Marriage in Contemporary America


Earlier in this book we have discussed the gradual emancipation of women in modern times and its effects on everyday life. While this emancipation is far from complete, it has already produced profound changes in the family structure and in the meaning of marriage. In the past, married women were not allowed to make contracts and were legally prevented from managing any real property that they might have acquired before marriage. Neither could they receive independent income from it. Indeed, all of their premarital property had to be transferred to the husband.

Since that time, women have become legally nearly equal to men. Furthermore, many women now work outside the house, pursue careers of their own and, in some cases, make more money than their husbands. The sexual double standard still exists, especially with regard to laws against sex crimes, but at least some of its worst manifestations have been eliminated. Divorce laws have been broadened, simplified, and made more equitable. Thus, women have gained a considerable measure of independence from men, and this has led to some changes in the traditional gender roles.

At the same time, some functions of the family itself have changed. If, in the past, families were mostly producing units in which everyone contributed to some common trade or business, they have now often become mere consuming units. The family members still live, eat, and buy appliances together, but otherwise go their own ways. The children spend several hours every day away from their parents in compulsory school education. After school, they may well be absent for additional hours in youth clubs, on field trips, and at sports events. In many families, both mother and father have outside jobs. Grandparents or sick or disabled relatives live in nursing homes or hospitals, or receive pensions or government assistance at home. Thus, financial and moral family obligations have been greatly reduced.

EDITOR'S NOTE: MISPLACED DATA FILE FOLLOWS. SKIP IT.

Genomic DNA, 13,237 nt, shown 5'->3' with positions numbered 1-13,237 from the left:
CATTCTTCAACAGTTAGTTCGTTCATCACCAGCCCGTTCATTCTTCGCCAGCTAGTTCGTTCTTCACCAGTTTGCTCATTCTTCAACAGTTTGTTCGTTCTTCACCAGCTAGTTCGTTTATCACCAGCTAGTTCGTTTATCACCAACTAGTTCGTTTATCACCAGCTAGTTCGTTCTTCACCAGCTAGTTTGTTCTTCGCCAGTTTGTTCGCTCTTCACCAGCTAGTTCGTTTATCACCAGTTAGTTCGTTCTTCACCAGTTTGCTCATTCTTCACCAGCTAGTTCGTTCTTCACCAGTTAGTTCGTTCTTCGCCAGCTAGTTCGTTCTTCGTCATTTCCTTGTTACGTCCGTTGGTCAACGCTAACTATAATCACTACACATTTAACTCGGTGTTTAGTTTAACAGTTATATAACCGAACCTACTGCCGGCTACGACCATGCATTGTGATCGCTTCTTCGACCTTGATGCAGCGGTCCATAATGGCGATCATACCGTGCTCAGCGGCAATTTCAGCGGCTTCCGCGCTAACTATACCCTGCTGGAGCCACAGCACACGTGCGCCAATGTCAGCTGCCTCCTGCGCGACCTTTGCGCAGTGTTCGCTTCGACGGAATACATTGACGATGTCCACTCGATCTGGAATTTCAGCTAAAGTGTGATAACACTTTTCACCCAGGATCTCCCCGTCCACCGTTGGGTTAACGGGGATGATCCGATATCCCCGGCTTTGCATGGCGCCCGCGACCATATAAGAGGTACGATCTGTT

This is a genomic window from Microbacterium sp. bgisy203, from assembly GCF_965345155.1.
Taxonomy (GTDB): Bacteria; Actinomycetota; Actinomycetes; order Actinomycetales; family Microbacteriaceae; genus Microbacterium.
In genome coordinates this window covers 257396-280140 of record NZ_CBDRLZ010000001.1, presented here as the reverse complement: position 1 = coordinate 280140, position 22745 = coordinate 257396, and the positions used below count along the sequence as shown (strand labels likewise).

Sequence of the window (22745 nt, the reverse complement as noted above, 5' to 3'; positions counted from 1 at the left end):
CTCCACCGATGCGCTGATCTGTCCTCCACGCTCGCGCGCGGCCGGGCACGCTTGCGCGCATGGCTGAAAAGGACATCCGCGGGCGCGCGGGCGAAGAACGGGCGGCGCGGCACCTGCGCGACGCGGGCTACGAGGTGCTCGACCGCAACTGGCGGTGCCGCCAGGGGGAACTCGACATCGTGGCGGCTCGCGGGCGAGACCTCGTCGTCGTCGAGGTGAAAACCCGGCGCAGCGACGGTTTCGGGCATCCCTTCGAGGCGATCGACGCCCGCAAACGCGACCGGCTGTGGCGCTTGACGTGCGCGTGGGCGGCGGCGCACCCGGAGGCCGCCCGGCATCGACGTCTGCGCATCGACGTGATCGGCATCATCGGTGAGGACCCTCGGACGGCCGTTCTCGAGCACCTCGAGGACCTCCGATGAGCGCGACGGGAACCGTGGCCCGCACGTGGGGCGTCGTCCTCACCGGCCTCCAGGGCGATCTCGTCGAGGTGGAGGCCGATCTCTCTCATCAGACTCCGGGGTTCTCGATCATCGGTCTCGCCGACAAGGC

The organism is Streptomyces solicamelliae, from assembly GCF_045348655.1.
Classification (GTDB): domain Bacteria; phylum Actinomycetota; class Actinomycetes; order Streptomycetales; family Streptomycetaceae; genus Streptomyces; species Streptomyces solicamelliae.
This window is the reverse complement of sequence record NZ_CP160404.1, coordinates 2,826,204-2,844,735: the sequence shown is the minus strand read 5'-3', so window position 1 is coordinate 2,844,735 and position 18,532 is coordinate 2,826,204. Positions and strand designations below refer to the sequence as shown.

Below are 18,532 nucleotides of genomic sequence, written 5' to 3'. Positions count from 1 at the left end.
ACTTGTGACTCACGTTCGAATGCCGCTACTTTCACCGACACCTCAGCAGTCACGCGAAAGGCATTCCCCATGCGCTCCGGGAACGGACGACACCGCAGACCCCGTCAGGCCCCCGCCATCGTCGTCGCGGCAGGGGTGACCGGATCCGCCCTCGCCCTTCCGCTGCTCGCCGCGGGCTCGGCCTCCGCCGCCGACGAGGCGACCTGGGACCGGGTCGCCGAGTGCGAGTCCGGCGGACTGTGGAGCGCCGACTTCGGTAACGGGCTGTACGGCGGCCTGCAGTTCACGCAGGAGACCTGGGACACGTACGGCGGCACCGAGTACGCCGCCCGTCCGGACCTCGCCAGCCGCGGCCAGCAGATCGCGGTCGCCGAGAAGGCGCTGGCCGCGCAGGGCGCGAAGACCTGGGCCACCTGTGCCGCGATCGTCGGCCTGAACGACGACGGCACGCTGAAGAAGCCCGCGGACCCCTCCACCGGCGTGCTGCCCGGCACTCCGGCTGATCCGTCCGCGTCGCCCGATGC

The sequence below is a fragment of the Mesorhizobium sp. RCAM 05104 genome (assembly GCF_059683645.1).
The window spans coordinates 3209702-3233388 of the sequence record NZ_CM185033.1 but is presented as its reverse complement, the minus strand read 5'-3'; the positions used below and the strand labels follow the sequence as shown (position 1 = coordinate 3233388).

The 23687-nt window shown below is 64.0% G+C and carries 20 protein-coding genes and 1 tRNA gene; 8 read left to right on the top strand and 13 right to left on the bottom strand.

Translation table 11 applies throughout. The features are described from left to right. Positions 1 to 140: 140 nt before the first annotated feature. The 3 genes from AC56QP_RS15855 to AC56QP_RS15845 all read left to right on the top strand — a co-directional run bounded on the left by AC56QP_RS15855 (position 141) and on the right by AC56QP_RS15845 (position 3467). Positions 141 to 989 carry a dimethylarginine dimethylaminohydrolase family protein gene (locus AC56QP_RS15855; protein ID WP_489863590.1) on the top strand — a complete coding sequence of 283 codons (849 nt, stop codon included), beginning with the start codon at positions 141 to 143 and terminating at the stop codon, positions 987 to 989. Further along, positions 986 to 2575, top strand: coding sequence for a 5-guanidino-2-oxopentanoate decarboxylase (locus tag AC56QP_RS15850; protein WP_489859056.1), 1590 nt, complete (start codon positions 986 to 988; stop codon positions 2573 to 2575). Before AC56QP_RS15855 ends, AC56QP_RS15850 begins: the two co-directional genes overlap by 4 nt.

In our century the U.S. divorce rate has been rising steadily, and the trend still continues at the present time. (Source: U.S. Census Bureau)

As a result of these and other developments, marriage today has a quite different meaning than only a century ago. Material considerations have become less important. Instead, it is the sexual attraction between the spouses which prompts them to marry. However, they also know that they can get a divorce if this attraction should wane. In many cases they can further expect that they will be able to care for themselves as divorced individuals, and that, in old age, they will not be a burden to their children. On the other hand, the general improvement of health and the rise in life expectancy now allows husband and wife to look forward to many decades of intimacy, even after the children have grown. The formerly rare silver and golden wedding anniversaries have become realistic possibilities for all young married couples.

Still, not many couples decide to stay together that long. A growing number of them find the demands of strict monogamy for 20, 30, of 50 years too exacting, and, sooner or later, they seek a divorce. Thus, in our century, the divorce rate in the United States has steadily gone up to the point of one divorce for every three marriages, and the trend continues.

However, the present high divorce rate does not seem to mean that marriage is obsolete, since, in fact, today more people are getting married than ever before. It only means that they no longer conceive of it as a lifelong commitment. Not only in public, but also in private life, men and women have begun to value their personal happiness higher than the maintenance of traditional institutions. Under the circumstances, it is not surprising to find that more and more children live in one-parent families, at least temporarily. Divorced and even unmarried parents often prefer to take care of their children alone, instead of seeking "protection" in some hasty marriage.

American marriage, divorce, and family laws have not yet been brought fully up to date to reflect all of these social changes. This could be one of the reasons why some observers believe modern marriage to be in a "crisis". Actually, this crisis could turn out to be nothing more than a false impression created by the discrepancy between old legal fictions and new practical realities.


[Title Page] [Contents] [Preface] [Introduction] [The Human Body] [Sexual Behavior] [Sex and Society] [The Social Roles] [Conformity & Deviance] [Marriage and Family] [The Oppressed] ["Sexual Revolution"] [Epilogue] [Sexual Slang Glossary] [Sex Education Test] [Picture Credits]